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9 Things About Pet Portrait Commissions

An artist friend of mine recently told me she heard someone balking about my commission prices. She backed me up and explained to them how much work goes into an original painting. Based on questions and experiences over many years, here are some things I often have to address with regard to commissions.

1) I need good reference. If someone wants me to paint their dog when he was two years old on a sunny day in the park, and all they have are blurry photos of him in his senior years under gloomy skies looking sad with his eyes closed, I’ll be politely declining the opportunity. I’m going to hate the work, and they’re going to hate the painting.

2) Just because a client can’t afford it, doesn’t mean my rates are too high. I’m being asked to paint an original, personal painting, that will unlikely be of any interest to anyone else. It will take me 10-15 hours MINIMUM, which doesn’t include the time spent talking with the client, having the canvas printed, going to Calgary to get it, packaging and shipping it or delivering it personally, which is all included in the price of $1100.00 (Canadian funds).

3) Yes, I require a deposit of 50% up front. It’s non-refundable. Why? Because over the weeks it’ll take for the painting to be done, the client is more likely to have a change of heart if they’ve got nothing invested in it. Some will also try to renegotiate the price of the painting at the end of the job. Amazon doesn’t ship stuff until it’s paid for. Neither do I.

4) When a client says they “only want a small painting,” “something simple,” or it “doesn’t have to be as detailed as my other stuff,” what they’re after is a cheaper painting. I work digitally. It’s all the same size; it’s only the printing that’s large or small. Even if I worked traditionally, a small detailed painting is much more difficult than a large one. I don’t know how to do a half-assed job and they wouldn’t like it even if I did. Otherwise, they’d have asked somebody else.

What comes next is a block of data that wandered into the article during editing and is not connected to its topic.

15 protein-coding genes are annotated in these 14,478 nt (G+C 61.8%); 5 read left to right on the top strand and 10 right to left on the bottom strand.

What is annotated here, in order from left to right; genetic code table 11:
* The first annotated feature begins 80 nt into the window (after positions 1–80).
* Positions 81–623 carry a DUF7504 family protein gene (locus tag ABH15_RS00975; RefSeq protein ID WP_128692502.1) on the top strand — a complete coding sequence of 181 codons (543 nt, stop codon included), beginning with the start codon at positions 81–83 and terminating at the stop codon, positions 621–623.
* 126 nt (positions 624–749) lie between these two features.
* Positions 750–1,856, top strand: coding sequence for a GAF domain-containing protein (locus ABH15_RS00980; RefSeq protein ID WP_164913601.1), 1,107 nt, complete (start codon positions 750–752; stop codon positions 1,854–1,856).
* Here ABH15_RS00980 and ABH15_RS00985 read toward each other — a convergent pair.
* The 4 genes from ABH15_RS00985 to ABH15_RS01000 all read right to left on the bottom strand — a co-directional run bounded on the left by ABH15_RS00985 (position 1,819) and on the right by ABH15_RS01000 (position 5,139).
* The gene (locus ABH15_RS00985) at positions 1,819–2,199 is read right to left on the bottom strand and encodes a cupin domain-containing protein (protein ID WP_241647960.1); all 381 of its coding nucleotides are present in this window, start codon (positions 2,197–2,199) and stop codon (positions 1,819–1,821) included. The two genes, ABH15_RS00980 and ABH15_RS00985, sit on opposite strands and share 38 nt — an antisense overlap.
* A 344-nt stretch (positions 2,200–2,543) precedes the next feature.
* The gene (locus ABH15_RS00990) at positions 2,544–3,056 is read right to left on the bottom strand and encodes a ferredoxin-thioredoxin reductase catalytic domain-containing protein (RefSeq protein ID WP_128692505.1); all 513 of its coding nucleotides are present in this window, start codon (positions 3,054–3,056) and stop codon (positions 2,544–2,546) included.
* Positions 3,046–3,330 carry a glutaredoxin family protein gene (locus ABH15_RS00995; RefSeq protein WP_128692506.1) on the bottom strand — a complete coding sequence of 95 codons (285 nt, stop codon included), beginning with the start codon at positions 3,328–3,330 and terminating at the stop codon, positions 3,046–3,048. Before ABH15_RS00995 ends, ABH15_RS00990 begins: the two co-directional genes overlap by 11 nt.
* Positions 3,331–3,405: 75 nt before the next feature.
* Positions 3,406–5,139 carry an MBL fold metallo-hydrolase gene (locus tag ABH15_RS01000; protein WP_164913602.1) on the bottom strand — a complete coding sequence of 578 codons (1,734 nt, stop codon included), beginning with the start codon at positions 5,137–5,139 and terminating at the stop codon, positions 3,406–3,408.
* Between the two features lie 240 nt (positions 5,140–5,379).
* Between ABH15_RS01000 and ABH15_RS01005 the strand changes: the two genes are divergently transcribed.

5) If a man owns a hardware store, he might offer a friend or family member a discount. It’s inventory on the shelf, so he’ll just order another and it didn’t cost him anything. With somebody whose product is ALL labour, they’re losing money on any cut in their rate because they can only work on your thing instead of other work that pays their bills. That goes for artists, plumbers, mechanics, hairstylists, and anybody who makes their living from their time, our most valuable non-renewable resource.

I’ve long been a pushover on this point, actually offering deals before they’re even requested. It’s a common problem that many artists have and it’s nobody’s fault but our own. At this stage in my career, I would rather not get the gig than do it for peanuts.

Every professional artist I know has often heard, “I wish I could draw,” and other compliments that express an appreciation for the skills that have been acquired through decades of hard work and practice. But when it comes to paying for art, people expect it to cost a hair more than the paper on which it’s printed, or nothing at all.

6) Someone else’s procrastination is not my emergency. The fact that a birthday is next week and they kept meaning to get in touch with me doesn’t change the fact that I won’t have time to get it done, even if I didn’t have all of the other work I’ve committed to already. I’m not always available. Commissions are the smallest part of my business and I’ve got a lot of other work on the go. Always! Often I know I won’t be able to meet the deadline and I won’t accept the commission because of it.

7) From time to time, I will donate prints for charity auctions, but I get asked so often, that I’ve restricted donations to causes that support animals or wildlife conservation. I’ve also been asked to donate commissions, but that’s a hard NO. That’s how I end up with clients that provide the worst photos, the shortest deadlines, make the most unreasonable demands and if I don’t meet them all to the letter, I’m accused of lying about the donation.

8) I will often get people wanting to hire me after their pet has passed and only then do they realize they don’t have any good photos. Take lots of photos! Even if you never hire me to paint your pet, you’ll want those photos after they’re gone. Taking photos of your pets is fun. They’re all nuts, in the best possible way.